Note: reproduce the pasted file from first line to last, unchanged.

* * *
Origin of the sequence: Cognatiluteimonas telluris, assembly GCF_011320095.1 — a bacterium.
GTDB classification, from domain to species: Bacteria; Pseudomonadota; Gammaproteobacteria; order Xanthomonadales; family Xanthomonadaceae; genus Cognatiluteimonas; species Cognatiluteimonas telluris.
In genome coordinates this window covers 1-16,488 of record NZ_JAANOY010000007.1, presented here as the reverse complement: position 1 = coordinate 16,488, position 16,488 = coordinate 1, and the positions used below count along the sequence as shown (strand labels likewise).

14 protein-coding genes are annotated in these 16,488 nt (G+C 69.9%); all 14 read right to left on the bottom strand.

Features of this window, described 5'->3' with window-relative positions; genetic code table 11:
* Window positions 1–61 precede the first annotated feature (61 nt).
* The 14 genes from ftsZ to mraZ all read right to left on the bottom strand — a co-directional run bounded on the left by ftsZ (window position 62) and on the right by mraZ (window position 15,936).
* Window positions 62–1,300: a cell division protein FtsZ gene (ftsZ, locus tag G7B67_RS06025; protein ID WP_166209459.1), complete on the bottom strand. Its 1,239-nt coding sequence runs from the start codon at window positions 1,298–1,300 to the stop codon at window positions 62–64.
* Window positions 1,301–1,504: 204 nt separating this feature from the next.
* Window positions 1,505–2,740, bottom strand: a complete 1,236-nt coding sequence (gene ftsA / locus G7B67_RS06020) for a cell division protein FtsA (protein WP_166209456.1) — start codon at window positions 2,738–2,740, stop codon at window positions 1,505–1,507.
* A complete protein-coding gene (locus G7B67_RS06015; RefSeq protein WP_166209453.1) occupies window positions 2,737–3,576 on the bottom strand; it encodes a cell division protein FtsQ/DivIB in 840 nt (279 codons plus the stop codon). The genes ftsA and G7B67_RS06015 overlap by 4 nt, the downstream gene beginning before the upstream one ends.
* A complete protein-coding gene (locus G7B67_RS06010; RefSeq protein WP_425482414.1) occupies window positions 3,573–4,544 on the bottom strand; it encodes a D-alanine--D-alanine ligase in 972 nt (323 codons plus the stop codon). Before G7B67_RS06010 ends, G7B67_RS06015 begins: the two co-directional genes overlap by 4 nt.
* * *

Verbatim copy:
Origin of the sequence: Cognatiluteimonas telluris, assembly GCF_011320095.1 — a bacterium.
GTDB classification, from domain to species: Bacteria; Pseudomonadota; Gammaproteobacteria; order Xanthomonadales; family Xanthomonadaceae; genus Cognatiluteimonas; species Cognatiluteimonas telluris.
In genome coordinates this window covers 1-16,488 of record NZ_JAANOY010000007.1, presented here as the reverse complement: position 1 = coordinate 16,488, position 16,488 = coordinate 1, and the positions used below count along the sequence as shown (strand labels likewise).

14 protein-coding genes are annotated in these 16,488 nt (G+C 69.9%); all 14 read right to left on the bottom strand.

Features of this window, described 5'->3' with window-relative positions; genetic code table 11:
* Window positions 1–61 precede the first annotated feature (61 nt).
* The 14 genes from ftsZ to mraZ all read right to left on the bottom strand — a co-directional run bounded on the left by ftsZ (window position 62) and on the right by mraZ (window position 15,936).
* Window positions 62–1,300: a cell division protein FtsZ gene (ftsZ, locus tag G7B67_RS06025; protein ID WP_166209459.1), complete on the bottom strand. Its 1,239-nt coding sequence runs from the start codon at window positions 1,298–1,300 to the stop codon at window positions 62–64.
* Window positions 1,301–1,504: 204 nt separating this feature from the next.
* Window positions 1,505–2,740, bottom strand: a complete 1,236-nt coding sequence (gene ftsA / locus G7B67_RS06020) for a cell division protein FtsA (protein WP_166209456.1) — start codon at window positions 2,738–2,740, stop codon at window positions 1,505–1,507.
* A complete protein-coding gene (locus G7B67_RS06015; RefSeq protein WP_166209453.1) occupies window positions 2,737–3,576 on the bottom strand; it encodes a cell division protein FtsQ/DivIB in 840 nt (279 codons plus the stop codon). The genes ftsA and G7B67_RS06015 overlap by 4 nt, the downstream gene beginning before the upstream one ends.
* A complete protein-coding gene (locus G7B67_RS06010; RefSeq protein WP_425482414.1) occupies window positions 3,573–4,544 on the bottom strand; it encodes a D-alanine--D-alanine ligase in 972 nt (323 codons plus the stop codon). Before G7B67_RS06010 ends, G7B67_RS06015 begins: the two co-directional genes overlap by 4 nt.